According to the U.S. Census Bureau, Stride is ranked #67943 in terms of the most common surnames in America.

    The Stride surname appeared 290 times in the 2010 census and if you were to sample 100,000 people in the United States, approximately 0 would have the surname Stride.

    86.9% or 252 total occurrences were White.
    5.8% or 17 total occurrences were Black.
    4.8% or 14 total occurrences were of Hispanic origin.

Matched Categories

British National Corpus

  1. Verbs Frequency

    Rank popularity for the word 'stride' in Verbs Frequency: #1026

Anagrams for stride »

  1. direst

  2. driest

  3. drites

  4. ridest

How to pronounce stride?

How to say stride in sign language?


  1. Chaldean Numerology

    The numerical value of stride in Chaldean Numerology is: 1

  2. Pythagorean Numerology

    The numerical value of stride in Pythagorean Numerology is: 3

Examples of stride in a Sentence

  1. Daniel Ives:

    It appears the company is hitting its stride as product innovation on the (software subscription) front coupled with a more acquisitive strategy are laying the groundwork for another strong year in 2015, cyber security tailwinds are massive and Check Point is at the right place at the right time.

  2. Angie Lester:

    The surgery, which also involved replacing the transferred bone from Rodgers ’ thigh with graft, was the latest in a slew of other procedures the girl had undergone since childhood, according to Fox 7. Angie Lester, Abby’s mom, said Angie Lester is happy and proud of Angie Lester daughter, who is traveling to Tokyo next week for the International Craniofacial Surgeon’s Conference. Angie Lester's( Rodgers) dealt with it all in stride, abby Rodgers's pretty resilient. And despite Abby Rodgers facial anomalies and the way that Abby Rodgers looks, Abby Rodgers's always had confidence, which I'm thankful for.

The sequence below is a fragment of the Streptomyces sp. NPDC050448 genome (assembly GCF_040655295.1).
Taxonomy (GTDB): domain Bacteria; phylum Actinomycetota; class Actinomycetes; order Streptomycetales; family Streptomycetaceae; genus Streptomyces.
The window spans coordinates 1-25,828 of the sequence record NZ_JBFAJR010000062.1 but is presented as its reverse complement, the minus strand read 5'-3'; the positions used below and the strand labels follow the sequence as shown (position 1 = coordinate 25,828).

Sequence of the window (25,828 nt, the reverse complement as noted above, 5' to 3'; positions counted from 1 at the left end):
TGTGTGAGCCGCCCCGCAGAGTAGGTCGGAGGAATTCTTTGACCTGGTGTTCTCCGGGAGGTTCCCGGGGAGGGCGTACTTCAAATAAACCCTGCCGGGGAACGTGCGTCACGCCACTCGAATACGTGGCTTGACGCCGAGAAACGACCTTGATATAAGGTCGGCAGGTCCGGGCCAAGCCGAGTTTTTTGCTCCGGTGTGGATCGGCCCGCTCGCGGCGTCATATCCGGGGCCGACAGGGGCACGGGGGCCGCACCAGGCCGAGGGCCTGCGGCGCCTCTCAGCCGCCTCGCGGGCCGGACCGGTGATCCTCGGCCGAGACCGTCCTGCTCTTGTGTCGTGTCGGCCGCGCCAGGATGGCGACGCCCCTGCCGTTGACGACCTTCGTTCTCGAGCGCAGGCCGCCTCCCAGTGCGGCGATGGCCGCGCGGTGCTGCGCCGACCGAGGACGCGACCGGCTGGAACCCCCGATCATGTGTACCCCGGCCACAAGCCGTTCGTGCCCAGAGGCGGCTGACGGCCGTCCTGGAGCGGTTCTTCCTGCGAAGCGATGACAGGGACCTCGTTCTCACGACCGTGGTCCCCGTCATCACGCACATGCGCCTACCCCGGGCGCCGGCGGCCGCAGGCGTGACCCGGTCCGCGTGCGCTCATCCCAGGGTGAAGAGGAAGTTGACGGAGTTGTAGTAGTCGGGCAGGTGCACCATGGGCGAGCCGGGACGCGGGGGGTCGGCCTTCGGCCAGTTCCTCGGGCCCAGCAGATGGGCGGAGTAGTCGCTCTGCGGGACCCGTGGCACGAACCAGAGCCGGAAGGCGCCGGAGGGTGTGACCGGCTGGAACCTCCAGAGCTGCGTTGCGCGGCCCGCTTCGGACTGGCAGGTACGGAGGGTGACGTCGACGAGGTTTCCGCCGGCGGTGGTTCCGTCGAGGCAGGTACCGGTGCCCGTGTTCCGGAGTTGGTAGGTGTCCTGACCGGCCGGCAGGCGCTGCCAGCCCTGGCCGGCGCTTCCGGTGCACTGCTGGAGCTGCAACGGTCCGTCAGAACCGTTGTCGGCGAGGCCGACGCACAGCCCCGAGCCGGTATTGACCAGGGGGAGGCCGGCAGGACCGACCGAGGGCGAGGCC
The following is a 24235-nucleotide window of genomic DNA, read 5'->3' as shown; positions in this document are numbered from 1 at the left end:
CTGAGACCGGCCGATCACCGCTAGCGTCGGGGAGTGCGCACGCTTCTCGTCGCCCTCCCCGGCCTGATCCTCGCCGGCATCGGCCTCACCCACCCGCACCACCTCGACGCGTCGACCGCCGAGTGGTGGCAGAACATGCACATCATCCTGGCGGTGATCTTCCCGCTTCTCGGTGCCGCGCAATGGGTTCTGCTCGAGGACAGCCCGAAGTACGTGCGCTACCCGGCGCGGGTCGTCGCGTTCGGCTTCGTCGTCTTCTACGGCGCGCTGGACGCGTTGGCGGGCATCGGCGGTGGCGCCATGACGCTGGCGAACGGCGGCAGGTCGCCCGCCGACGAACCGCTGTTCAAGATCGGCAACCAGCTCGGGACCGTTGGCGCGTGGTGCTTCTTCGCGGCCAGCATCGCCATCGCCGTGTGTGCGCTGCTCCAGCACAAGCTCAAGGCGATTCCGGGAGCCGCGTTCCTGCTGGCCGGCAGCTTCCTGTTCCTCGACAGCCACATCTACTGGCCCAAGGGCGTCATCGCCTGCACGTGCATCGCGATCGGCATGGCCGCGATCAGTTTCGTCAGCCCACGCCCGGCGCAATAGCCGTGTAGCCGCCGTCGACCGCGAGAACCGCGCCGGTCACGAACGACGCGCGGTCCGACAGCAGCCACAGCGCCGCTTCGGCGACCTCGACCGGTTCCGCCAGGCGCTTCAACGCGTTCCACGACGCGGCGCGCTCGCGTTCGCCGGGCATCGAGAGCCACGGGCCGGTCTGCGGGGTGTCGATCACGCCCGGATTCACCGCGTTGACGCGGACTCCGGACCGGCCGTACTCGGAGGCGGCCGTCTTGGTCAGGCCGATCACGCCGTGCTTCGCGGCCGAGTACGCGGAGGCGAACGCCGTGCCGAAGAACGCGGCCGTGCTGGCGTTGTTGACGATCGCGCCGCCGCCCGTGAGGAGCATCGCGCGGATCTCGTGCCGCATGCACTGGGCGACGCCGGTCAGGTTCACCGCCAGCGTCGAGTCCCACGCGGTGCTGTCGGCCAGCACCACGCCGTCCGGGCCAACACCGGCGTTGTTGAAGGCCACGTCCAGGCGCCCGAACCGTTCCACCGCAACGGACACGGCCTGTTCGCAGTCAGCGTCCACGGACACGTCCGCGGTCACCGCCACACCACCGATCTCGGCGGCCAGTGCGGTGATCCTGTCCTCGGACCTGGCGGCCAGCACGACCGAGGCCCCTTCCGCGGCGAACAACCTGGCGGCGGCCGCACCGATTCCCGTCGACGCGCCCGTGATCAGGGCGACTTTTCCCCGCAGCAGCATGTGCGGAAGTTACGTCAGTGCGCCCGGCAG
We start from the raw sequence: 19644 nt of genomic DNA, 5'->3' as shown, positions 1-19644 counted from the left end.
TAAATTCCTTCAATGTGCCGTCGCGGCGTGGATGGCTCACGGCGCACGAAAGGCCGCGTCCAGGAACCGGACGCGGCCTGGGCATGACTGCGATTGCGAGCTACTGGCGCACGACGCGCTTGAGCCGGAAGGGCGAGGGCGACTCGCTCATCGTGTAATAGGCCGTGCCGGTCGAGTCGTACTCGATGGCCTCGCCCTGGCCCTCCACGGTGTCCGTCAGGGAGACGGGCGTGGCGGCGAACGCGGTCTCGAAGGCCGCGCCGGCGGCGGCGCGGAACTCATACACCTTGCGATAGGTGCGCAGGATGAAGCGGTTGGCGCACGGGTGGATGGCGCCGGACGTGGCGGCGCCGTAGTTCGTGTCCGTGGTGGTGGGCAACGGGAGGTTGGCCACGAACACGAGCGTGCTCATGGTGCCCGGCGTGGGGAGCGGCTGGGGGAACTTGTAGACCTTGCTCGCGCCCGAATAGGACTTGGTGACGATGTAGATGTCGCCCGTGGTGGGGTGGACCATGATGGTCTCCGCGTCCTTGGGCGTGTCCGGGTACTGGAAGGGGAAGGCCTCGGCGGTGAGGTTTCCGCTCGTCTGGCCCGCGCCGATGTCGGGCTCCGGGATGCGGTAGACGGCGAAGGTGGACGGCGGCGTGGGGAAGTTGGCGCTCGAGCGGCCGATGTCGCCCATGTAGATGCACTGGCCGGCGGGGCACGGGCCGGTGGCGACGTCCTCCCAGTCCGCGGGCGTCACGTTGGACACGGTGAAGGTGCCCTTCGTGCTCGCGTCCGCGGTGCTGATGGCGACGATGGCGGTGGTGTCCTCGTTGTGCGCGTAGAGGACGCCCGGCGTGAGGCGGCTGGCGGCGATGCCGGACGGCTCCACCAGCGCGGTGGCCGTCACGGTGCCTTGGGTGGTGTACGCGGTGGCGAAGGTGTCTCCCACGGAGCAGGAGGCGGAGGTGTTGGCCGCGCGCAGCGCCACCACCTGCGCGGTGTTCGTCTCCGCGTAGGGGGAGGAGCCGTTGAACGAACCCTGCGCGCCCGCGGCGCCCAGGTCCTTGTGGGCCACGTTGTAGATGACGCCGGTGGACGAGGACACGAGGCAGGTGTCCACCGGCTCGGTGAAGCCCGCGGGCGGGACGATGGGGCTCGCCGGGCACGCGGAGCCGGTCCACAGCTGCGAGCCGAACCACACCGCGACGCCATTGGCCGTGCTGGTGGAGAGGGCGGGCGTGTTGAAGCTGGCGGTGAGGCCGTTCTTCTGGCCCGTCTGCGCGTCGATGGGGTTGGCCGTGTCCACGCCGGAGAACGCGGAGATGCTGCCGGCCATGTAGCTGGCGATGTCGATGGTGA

3. David Cordani:

    Watching Cedric’s stride I can tell when he is fatigued, the job is to try and understand him; push him in ways and pull him back in ways.

  4. Katrina Adams:

    There's a lot of electricity about our young players coming up... Madison Keyes is emerging, Sloane Stephens seems to be back on track, and there's also Taylor Townsend and Christina McHale, obviously at the top you've got Serena and Venus( Williams), so that shows that the diversity in the sport is really high here in America with these kids emerging and having a great stride. I think the sport is growing.

  5. Evan Lucas:

    It certainly helped the materials space on the Aussie market, but all in all the market has taken the data in its stride, which in my view is a little bit disappointing.

Popularity rank by frequency of use


Translations for stride

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"stride." Definitions.net. STANDS4 LLC, 2023. Web. 2 Jun 2023. <https://www.definitions.net/definition/stride>.

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    light informal conversation for social occasions
    • A. chin-wag
    • B. profaneness
    • C. swag
    • D. substrate